This is my reality and the reality of the many artists you care about.

I’m sorry if you think so, but music is not free. It costs money to make and it costs money to support via touring. It’s a “life cycle”. This “life cycle” is how I used to get my CDs out and how I used to see my fans two to three times a year in some places. It worked like this: Fans would come to my shows, they and their friends would buy my CDs, and then I made another CD and went on a another tour, and so forth and so on.

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Comments

Michael, we appreciate your contribution to a well-rounded, fair discussion. We know that this isn’t a clear-cut issue; it’s extremely complex.

At Source, we don’t argue that streaming isn’t a growing field in the music industry, or that other fields don’t seem to be declining. However, streaming’s growth doesn’t mean that it is the solution to the industry decline, or that its growth makes up for the declining fields.

The article you linked to sets piracy as the enemy of musicians. Of course piracy hurts musicians; we haven’t argued otherwise. Is some pay better than no pay? Yes. Is that some pay enough? Based on the income artists are receiving, no. When you compare purchases to streams, a $1 income from a download sale is much better than a $.006 income from a single stream. Even after you take out the retailer’s cut of the download sale, it still takes 100 or more streams to equal one song purchase.

Your article argues that Spotify provides an alternative to piracy but doesn’t compete with purchases. Really? That argument doesn’t work. It can’t say, “We’re pulling people away from Option B, but we’re not pulling them from Option A.” Spotify either competes with both (by creating a new option in that shared market), or it competes with neither (by existing in a separate market entirely).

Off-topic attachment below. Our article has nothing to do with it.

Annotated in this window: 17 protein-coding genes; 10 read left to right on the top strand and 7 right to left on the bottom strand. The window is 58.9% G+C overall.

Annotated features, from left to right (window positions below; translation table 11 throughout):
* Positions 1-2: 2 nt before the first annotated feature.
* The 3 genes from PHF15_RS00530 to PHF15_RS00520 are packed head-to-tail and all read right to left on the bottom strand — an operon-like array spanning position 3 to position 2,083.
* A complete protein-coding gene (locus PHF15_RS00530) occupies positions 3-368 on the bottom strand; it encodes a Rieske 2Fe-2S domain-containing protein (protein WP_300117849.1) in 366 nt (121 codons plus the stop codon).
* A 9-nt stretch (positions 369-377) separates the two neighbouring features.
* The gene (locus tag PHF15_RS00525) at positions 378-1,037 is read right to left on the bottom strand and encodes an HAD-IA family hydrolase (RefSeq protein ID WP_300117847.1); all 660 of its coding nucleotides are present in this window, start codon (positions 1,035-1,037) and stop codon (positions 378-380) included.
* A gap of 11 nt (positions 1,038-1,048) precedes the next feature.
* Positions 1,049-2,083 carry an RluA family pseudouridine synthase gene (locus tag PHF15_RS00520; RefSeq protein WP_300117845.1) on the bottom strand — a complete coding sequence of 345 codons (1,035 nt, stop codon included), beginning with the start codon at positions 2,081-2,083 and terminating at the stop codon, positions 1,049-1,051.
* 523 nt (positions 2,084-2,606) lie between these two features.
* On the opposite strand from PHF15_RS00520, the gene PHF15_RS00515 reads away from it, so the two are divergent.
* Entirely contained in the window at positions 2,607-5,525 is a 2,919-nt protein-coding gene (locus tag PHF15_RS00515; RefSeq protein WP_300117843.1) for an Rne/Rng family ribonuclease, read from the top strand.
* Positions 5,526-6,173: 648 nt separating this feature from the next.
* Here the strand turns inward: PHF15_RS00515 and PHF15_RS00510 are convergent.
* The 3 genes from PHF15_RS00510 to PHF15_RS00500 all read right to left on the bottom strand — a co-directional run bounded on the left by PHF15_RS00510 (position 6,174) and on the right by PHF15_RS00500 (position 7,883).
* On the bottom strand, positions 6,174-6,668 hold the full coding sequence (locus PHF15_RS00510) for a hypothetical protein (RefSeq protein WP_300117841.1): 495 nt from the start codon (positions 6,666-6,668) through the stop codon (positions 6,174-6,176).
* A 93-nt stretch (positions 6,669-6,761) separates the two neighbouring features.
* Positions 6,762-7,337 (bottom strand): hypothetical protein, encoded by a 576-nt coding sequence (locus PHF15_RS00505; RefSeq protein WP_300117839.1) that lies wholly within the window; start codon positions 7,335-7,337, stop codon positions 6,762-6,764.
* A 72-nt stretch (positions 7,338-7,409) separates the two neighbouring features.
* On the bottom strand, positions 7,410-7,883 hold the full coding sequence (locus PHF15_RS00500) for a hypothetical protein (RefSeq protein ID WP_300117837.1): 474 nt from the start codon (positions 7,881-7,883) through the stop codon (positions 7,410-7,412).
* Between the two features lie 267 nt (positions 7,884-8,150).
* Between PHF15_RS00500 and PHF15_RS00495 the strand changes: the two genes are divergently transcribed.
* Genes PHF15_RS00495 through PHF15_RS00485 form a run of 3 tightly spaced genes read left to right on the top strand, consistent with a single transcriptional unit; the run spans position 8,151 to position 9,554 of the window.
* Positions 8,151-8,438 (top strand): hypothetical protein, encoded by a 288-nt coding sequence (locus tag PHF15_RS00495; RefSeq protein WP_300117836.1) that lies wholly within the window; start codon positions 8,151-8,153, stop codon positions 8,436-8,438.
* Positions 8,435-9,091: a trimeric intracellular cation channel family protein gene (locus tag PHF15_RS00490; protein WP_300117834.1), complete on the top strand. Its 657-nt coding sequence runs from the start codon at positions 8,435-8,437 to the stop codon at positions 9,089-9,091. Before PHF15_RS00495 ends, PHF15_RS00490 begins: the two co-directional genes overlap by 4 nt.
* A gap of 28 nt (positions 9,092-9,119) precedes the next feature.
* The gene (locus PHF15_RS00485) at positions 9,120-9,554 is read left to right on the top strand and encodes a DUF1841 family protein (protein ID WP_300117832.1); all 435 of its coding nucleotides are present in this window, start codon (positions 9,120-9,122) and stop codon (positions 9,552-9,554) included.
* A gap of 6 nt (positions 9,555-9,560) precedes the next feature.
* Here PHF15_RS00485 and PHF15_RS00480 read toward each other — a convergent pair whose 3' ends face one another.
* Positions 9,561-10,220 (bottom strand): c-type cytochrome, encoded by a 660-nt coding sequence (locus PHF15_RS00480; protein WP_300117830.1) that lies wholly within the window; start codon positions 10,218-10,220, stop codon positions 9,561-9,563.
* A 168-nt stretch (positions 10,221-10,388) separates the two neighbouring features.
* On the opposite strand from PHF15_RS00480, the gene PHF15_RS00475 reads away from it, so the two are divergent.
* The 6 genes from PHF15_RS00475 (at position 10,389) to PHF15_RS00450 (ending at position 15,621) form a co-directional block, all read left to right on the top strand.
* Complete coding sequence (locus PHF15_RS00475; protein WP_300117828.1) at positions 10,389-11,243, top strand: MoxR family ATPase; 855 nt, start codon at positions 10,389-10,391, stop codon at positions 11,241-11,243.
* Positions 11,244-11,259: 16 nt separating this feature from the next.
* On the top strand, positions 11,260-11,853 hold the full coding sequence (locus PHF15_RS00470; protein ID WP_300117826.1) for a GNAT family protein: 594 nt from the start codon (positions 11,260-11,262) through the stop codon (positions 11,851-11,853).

In your linked article, it says that Spotify has paid out $2 billion since 2008. That’s a lot of money… but what it doesn’t say is how many streams it has had in that time frame. An average per-stream rate would provide some perspective on that big, impressive number.

So, what’s the solution? One option was pointed out in Doria’s article: she asks fans to stop streaming IF they don’t already own the song. If they own it, then yes, stream away. Add to that artist’s revenue, and listen to your music however you want. But don’t substitute low-rate rentals of music for ownership. We know that fans like streaming. We don’t think streaming is going away any time soon. But we do think it needs to change if it wants to stick around, and it needs to pay artists more so they can keep creating. We don’t have all the answers, but, by discussing all points, we’re hoping to contribute to the solution.

Thank you, Doria. I remain hopeful that fans, services and legislators will do the right thing and all will balance out. But it only will balance out, thanks to artists like you speaking up. I like the way you put this into perspective.

Wonderful article and I agree with everything. I also encourage all artists, indie or not, to pull their music off of streaming services. I’ve put in to have mine removed and I hope more follow.

Thank you! The real thieves are the record companies and streaming services – who are partly getting ripped off by the record companies! Then of course their are old idiots like BONO and U2 scalping their own tickets outside of a U2 concert. THAT and other so called “big star groups” were doing the same and was a big turnoff for fans.

The internet is the the biggest venue and growing. It is not going to stop. I have played for years in well known bands and am a Grammy Award winning songwriter. Now days that and $3.50 will get one a cup of coffee at Starbucks ! Thank God I had most of my hits in the 70s and 80s. I collected and still am under old agreements and the mean ass attorney I have. He receives a percentage of what I earn. I get paid !! The records companies are the thieves who charge the streaming services with “the books/accountings” that are hard to find!